of the differential rates on shipments
and the upholding of the charges of
the California Commercial association
against the express company in the
matter of rates would make the coast
merely outlying retail districts for New
Tork and Chicago and eventually will
wipe out the wholesalers and jobbers
with all their vast Interests. He held
that the contention of the complainant
was an evasion and that the elimina
tion of the differential rates would be
fatal to the jobbing interests."
What a spectacle! Here Is a state
official, but recently sworn to see that
the laws of the state affecting trans
portation companies are enforced, seek
ing refuge under the specious plea that
to do so would be to injure the busi-"
ness of the very men who are endeavor
ing to compel the railroads and the ex
press companies to abide by the law's
provisions, a task which the railroad
commission should but will not per
It is plain to be seen that nothing is
to be expected of the new member of
the railroad commission. If the intel
ligence of the people of California can
stand any further insult they now know
the source from which it may be ex
"Nearly all the newspapers of the
country refer to him as "Francis J.
Henry, district attorney for California,"
says the critical Chattanooga News.
"The man who Is doing all of thh? re
form work in San Francisco is Francis
J. Heeney, the most renowned prosecu
tor in the employ of the government."
And yet who will deny that Mr. Henry
or Mr. Heeney or Mr. Heany is not
famous, in spite of the stumbling block
In his name?
Although Congressman Tawney has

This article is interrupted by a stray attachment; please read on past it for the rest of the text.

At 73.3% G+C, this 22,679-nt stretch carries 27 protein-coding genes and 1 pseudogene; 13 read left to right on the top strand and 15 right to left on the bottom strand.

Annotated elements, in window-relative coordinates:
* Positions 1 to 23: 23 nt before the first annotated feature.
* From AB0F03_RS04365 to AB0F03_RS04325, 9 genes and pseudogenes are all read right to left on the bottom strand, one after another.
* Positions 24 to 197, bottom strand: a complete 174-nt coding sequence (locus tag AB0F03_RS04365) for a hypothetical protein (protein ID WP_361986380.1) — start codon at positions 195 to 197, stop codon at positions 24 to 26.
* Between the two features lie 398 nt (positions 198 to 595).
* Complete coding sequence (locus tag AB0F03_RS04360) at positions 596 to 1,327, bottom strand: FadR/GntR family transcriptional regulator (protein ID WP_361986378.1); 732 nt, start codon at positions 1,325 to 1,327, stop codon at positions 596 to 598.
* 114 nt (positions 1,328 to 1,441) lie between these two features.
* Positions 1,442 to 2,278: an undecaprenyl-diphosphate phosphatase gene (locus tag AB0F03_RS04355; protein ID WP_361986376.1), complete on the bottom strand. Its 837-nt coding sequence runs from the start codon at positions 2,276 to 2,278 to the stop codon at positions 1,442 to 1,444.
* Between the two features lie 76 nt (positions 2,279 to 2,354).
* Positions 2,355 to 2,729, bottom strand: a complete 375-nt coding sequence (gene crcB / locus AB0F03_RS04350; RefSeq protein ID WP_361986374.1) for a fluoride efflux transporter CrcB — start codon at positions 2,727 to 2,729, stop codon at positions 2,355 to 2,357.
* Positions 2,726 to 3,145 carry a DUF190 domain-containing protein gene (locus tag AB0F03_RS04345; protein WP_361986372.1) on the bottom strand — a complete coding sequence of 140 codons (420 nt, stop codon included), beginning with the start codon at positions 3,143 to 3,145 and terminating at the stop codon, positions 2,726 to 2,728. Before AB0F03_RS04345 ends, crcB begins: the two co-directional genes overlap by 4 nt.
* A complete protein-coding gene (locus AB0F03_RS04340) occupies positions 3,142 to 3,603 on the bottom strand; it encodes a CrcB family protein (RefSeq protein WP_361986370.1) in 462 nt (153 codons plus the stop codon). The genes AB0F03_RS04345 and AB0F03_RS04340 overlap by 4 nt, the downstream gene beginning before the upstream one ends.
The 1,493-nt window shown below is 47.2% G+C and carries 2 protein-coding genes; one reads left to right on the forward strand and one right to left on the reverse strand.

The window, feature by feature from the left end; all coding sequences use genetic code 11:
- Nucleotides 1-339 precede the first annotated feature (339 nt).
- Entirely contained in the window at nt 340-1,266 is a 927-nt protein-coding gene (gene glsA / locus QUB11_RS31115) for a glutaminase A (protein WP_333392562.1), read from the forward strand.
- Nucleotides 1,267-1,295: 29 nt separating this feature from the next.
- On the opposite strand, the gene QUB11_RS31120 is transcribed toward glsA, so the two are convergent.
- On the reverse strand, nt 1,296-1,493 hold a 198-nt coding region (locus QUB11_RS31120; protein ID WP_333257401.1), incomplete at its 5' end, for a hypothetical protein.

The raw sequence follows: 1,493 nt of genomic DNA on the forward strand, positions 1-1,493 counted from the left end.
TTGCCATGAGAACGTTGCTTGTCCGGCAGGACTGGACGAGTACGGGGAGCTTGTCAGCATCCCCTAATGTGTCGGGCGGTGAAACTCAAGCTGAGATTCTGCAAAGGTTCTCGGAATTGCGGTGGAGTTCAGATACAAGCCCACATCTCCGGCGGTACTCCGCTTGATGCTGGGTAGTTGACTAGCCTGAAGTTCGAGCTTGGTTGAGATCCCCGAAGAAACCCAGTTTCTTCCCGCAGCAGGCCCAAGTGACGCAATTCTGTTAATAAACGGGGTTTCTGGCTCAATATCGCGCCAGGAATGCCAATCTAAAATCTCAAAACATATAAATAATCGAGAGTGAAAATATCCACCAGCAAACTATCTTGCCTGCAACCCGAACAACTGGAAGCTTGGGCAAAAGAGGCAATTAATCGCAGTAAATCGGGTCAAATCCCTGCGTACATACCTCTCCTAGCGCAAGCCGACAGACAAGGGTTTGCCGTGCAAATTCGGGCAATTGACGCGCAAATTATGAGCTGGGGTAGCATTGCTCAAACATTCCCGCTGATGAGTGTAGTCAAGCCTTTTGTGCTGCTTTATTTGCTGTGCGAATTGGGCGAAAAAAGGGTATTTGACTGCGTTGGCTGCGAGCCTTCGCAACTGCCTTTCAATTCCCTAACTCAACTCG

warned the public that it must not ex
pect the authorization of government
expenditures for any new work, this
should not be taken to mean that ap
propriation bills desired by the "lead
ers" shall not pass both houses. The
way to get an appropriation bill
through congress therefore is apparent.
First, be a leader.
The Democracy will head for Pike's
Peak next summer; but this need not
be Interpreted to mean that it will take
up the slogan of the pioneers!
Troops will soon be needed in Salt
Lake City. The editor of the Tribune
has called the editor of the Deseret
News "the changeable liar."
A London newspaper declares that
there are two Roosevelts. That may
be. The country can stand several
dozen of him.
Denver already has begun to feel its
For a clergyman— Cloth.
For a tourist— Rubber.
For an explorer— Arctics.
For a Caucasian baby— White kid.
For a negro baby— Black kid.
For a milkman— Pumps.
For a book agent— Canvas.
For a waiter— Tipped.
For collector of the port— Custom-ma'Je.
For country lovers— Over-gate-era.
For a cheeky reraon—Bron»e.—Bohe
Europe Faces Question of
Feeding School Children
BERLIN is not the only Industrial cen
trlal center that Japes a Brrlous
problem In connection with the
physical needs of the children attending
the public schools. All great cities of
Europe are, or have been at times, in the
same predicament, itjid the question of
supplying the compulsory educated chil
dren with food at public expense has been
discussed In national legislatures.
In England last yenr a measure was ac
tually placed on the statute books provid
ing for the feeding of starved or half
starved school childern by the school au
thorities, even the house of lords not hav
ing found It in Its heart to oppose this
particular "part of the liberal legislative
program for the year. In fact, the most
effective and eloquent argument for public
feeding of the children of the poor had
been made by a leading Tory statesman
and former member of the government.
The measure was admitted to be "radical"
and •'paterallsttc." but It was generally
felt that it would be a monstrous parad6x
for the state to force children Into publlo
schools and to keep them at work there
for Blx or seven hours a day without ask
ing or caring whether they are physically
BOOK WORLD NOTES
Sir Gilbert Parker first conceived ' the Idea
of "The Weavers" ten years ago. He did not
begin to write thelbook until six years after
ward. Then he occupied four years In the
work, completing It last year, ana from that